Crossposted on ZackFord Blogs.
Earlier today I wrote about yesterday's anything-but-secret secret meeting at the White House about Don't Ask Don't Tell. With no details forthcoming, I speculated on what really happened there, suspicious that Obama did try to score some political points but without clear answers as to what he might be getting them for.
This evening, we have our first details of the meeting, and they come from President Obama himself. For the first time ever, a member of the LGBT media/blogosphere got to ask the President some direct questions, and Joe Sudbay has shared his results with us.
Overall, the President did not have much new to say. He still refuses to address whether DADT is unconstitutional. He is eager to toot his own horn for how much his administration has done for the LGBT community, including being “systematic and methodical” (note: not proactive and assertive) on the agenda to repeal DADT. In fact, he doesn't think the community's “disillusionment is justified,” because his administration has been a “stalwart ally.” In terms of marriage equality, all he had to say was a reiteration of his support for civil unions but traditional marriage. After all, did anyone expect him to reverse his opinion at 3:30 in the afternoon in the Roosevelt Room? We wouldn't want him to suddenly switch back to the support of full marriage equality he had in 1996, would we?
I'm being snide, I admit, but it's only because the President's responses are so condescending. It's like any suggestion that he's not as great the ally as he thinks he is just bounces off. Again, I ask, where does he get the idea that he's this wonderful ally who's done right by us? He's a constitutional scholar who won't answer a constitutional question and he expects credit for regurgitating talking points the religious right uses against us. If the theme of his campaign was “umbrage,” the theme of his Presidency is turning out to be “hubris.”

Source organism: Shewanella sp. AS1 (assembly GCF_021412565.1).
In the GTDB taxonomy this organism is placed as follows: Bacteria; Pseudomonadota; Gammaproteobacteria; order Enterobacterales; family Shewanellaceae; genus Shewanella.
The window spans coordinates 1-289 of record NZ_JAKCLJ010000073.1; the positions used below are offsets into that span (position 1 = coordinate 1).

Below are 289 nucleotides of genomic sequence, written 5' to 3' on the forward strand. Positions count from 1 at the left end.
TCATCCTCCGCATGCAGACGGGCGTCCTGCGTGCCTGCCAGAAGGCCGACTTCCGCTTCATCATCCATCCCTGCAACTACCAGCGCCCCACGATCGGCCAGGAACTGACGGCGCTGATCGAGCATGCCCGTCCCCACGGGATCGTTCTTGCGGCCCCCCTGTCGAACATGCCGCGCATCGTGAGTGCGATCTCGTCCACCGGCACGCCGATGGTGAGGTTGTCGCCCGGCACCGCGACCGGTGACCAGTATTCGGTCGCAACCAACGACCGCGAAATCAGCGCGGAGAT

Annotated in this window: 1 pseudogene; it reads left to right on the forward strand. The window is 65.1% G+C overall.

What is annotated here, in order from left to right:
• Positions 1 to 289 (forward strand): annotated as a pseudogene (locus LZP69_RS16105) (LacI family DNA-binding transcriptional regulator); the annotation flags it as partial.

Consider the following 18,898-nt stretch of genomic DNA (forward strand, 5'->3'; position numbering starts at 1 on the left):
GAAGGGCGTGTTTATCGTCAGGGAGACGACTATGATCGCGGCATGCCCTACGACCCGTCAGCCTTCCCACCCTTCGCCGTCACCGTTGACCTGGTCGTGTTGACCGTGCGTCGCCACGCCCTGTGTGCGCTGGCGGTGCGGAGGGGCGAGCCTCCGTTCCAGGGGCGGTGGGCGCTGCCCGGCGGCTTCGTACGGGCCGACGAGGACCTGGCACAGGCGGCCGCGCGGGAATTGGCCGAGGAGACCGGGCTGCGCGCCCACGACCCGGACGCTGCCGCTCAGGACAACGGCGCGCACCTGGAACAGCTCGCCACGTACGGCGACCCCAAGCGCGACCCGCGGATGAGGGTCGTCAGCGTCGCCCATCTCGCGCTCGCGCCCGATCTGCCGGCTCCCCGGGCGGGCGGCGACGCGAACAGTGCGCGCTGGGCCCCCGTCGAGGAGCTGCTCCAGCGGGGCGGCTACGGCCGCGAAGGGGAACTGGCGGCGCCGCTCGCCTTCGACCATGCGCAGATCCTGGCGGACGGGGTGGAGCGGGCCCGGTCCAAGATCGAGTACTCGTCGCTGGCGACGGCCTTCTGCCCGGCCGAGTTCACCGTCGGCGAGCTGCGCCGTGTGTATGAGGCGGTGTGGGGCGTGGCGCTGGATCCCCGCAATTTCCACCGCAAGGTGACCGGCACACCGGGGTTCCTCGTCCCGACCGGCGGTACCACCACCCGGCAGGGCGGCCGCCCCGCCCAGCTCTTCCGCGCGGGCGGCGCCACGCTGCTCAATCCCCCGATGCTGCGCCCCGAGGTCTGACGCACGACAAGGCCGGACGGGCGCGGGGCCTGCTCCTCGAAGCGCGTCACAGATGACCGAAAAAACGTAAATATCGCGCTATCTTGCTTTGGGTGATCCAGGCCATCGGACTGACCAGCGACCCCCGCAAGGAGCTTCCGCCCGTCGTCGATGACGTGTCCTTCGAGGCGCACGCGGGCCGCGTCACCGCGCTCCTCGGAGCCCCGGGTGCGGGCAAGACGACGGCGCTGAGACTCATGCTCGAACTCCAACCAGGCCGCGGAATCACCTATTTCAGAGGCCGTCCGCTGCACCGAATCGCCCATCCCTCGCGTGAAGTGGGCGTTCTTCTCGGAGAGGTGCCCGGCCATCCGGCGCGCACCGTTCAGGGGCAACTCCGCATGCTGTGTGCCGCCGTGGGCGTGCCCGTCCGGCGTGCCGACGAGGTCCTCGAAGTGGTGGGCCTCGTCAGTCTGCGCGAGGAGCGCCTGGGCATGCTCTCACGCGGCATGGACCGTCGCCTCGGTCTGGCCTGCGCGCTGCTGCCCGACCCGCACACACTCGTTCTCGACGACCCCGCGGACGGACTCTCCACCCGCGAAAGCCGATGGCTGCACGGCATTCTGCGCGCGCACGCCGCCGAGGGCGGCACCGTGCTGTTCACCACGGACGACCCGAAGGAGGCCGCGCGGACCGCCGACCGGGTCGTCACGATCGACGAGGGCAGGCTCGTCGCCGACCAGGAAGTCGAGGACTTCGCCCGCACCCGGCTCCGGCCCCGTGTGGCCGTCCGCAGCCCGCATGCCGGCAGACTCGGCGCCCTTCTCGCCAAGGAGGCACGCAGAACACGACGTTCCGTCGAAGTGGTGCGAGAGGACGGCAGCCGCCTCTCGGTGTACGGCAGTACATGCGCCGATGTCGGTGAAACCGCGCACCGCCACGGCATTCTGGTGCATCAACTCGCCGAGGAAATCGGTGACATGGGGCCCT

Then, Obama shared a little bit of the strategy from yesterday's meeting. It involves him, the lame-duck session, and getting the Log Cabin Republicans to flip a few votes.
You’re financing a very successful, very effective legal strategy, and yet the only really thing you need to do is make sure that we get two to five Republican votes in the Senate.
And I said directly to the Log Cabin Republican who was here yesterday, I said, that can’t be that hard. Get me those votes.
Because what I do anticipate is that John McCain and maybe some others will filibuster this issue, and we’re going to have to have a cloture vote. If we can get through that cloture vote, this is done.
Yeah, why are we wasting all that time and money in the courts? It's not like the courts are the one place we've had almost every big precedent-setting victory in the past 10 years. We just have to flip a few votes in the Senate!
It would have been nice if the effort had been made the first time the vote came up.
Mr. Obama was reluctant to “tip his hand,” but I surely hope there is more to this strategy than just actually trying to get the votes this time around.
We don't have much choice but to wait and find out. Come on, then, stalwart ally, show us what you got.
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